Work with her to identify resources to help her take care of herself, get emotional support and build her self-esteem.

    If she is your neighbor, come up with a way she can signal you if she needs you to call the police, such as turning a porch light on during the day or lowering a particular window shade.

    If she decides to leave her relationship, she may need money, assistance finding a place to live, a place to store her belongings or a ride to a battered womens shelter. Think about ways you might feel comfortable helping her.

    If you want to talk with someone yourself to get adviceabout a particular situation, contact a local domestic violence program.

    Once you have brought the subject up, bring it up again.Try not to get frustrated if you reach out to a friend and she

    stays with her batterer or goes back to him. Ending any relationshipis a process that takes time. Ending a violent relationship is evenharder. Usually, the victim fears for her life. She may also want herchildren to grow up with a father. Perhaps her self-esteem is so damaged that she thinks she cant make it on her own or she believesher abuser when he tells her the violence is her fault. Or she justwants the violence to end, not the relationship.

    If you have firsthand experience with relationship abuse, the bestthing you can do is to tell your story to others. Let other women seeyou and the life you have built as a survivor, so they realize that theytoo can escape and that there is a better life to look forward to.Being open about what you went through or witnessed also helpsremove the stigma of being abused.

    Sarah and Jessica havebeen friends since kinder-garten. Sarah was maidof honor at Jessicaswedding to David, andfor a while it seemed likeher friend was on cloudnine. But lately, Jessicaseems tired and stressed out all the time. Sarah cant remember thelast time she heard her really laugh like she used to. She always seemsdistracted and worries about making David angry if she is runninglate or doesnt call home when she is supposed to. One day, whenthe two friends are shopping for clothes, Sarah is alarmed to see bruises on Jessicas back that look like fingerprints. Jessica laughs it offand says she bumped into a door, but Sarah is starting to get worriedabout her friends safety.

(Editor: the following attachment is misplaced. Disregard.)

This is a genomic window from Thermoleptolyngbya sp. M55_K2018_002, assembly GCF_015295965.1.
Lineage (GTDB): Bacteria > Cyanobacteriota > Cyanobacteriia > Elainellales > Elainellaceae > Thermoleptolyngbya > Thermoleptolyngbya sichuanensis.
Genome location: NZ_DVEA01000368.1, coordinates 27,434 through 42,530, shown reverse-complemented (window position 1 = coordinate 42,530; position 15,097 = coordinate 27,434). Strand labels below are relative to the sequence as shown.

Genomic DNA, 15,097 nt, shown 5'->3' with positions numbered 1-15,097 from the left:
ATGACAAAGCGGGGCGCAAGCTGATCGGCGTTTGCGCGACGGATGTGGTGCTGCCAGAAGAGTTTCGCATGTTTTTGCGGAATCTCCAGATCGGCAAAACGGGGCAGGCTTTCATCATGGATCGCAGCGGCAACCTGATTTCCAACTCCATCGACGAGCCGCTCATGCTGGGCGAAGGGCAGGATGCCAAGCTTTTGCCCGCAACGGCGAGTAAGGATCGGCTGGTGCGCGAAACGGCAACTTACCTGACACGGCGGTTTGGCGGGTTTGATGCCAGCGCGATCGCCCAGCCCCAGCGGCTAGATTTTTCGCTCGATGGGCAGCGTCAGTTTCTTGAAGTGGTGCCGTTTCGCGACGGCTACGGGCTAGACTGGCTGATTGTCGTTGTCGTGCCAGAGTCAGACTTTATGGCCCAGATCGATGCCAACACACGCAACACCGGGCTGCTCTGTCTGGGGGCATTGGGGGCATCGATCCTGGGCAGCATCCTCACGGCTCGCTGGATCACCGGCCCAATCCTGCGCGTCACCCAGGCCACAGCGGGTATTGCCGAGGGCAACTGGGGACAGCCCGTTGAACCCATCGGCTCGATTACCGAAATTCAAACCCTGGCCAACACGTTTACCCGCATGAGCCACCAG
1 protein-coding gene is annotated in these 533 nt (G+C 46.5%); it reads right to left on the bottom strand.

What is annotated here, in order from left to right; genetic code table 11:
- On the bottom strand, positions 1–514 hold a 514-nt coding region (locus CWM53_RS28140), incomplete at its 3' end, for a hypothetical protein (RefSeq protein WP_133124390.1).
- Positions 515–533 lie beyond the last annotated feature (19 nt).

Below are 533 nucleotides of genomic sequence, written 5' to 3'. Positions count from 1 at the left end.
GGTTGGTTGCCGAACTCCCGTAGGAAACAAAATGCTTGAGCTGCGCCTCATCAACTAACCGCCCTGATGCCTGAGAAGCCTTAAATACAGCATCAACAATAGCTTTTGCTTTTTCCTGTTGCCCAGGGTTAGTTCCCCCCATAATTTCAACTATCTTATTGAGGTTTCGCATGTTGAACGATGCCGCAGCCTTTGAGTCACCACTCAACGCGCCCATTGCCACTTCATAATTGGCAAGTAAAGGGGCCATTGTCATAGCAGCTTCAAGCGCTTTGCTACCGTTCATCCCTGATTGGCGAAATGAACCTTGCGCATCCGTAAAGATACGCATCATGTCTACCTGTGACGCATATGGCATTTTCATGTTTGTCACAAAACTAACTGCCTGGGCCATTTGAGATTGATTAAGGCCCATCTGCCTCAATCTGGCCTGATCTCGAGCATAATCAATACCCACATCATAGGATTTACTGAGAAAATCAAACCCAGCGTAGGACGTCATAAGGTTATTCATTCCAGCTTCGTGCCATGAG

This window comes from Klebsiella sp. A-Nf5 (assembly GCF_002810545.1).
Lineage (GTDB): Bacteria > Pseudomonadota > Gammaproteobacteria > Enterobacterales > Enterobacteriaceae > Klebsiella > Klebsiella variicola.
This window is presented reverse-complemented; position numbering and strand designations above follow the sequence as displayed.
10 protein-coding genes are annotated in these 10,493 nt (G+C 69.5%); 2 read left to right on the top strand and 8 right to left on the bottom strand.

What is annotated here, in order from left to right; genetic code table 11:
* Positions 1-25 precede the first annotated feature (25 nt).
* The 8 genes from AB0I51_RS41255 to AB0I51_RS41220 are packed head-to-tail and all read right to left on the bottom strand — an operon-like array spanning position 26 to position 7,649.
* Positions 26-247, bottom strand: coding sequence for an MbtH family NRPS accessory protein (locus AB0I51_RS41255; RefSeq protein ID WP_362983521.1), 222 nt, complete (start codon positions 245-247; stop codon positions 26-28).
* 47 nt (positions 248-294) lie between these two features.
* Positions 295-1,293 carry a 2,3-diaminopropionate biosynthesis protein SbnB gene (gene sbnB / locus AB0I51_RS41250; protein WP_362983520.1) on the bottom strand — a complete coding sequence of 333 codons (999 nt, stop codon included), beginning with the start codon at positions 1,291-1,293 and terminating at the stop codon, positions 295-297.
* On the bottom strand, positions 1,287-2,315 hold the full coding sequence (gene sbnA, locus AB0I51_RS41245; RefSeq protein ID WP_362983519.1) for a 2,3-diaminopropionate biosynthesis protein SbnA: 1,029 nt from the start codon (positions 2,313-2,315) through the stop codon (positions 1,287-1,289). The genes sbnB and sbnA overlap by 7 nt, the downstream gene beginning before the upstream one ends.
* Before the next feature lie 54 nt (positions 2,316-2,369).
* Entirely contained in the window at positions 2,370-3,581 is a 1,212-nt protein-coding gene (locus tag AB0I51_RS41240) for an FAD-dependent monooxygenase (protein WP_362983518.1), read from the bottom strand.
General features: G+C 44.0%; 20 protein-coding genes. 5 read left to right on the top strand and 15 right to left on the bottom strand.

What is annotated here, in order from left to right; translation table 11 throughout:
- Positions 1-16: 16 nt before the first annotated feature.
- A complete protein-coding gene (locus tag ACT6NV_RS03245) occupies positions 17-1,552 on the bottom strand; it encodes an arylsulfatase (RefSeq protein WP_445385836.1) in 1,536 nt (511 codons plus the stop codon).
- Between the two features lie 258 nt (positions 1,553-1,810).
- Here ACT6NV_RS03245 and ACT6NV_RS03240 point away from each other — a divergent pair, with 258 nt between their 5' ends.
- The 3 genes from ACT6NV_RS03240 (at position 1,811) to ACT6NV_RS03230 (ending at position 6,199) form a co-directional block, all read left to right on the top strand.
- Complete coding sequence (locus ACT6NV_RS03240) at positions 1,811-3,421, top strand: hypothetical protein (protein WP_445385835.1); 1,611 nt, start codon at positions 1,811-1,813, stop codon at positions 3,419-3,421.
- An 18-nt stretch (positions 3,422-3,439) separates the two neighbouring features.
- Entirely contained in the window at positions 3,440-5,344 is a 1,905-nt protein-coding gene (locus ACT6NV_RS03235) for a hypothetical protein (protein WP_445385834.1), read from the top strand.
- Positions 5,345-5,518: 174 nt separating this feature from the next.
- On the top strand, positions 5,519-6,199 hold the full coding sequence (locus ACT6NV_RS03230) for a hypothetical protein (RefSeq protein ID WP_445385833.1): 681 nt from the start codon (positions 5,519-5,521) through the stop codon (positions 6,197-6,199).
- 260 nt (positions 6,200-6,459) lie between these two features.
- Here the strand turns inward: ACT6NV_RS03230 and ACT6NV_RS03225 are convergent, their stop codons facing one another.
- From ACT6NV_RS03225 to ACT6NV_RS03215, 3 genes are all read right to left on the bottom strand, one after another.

You might think that something as simple as talking to a friend aboutabuse couldnt possibly make a difference. But it really can.

    Just knowing that someone cares enough to ask about the abusecan break through the wall of isolation that canexist around victims of relationship abuse.

    If you think a friend or loved one is beingabused, talk to her about it. Listen to her. Let herknow you care. You dont have to be an expert.You just need to be a friend.

    Gently ask direct questions about her situation.Give her time to talk. Ask again a few days later.Dont rush into providing solutions. (For some sug-gested ways to bring the subject up, see page 13.)

    Listen without judging. Often a battered woman believes her abusers negative messages about herself. She may feel responsi-ble, ashamed, inadequate and afraid she will be judged by you.

    Tell her the abuse is not her fault. Explain that physical or emotional abuse in a relationship is never acceptable. The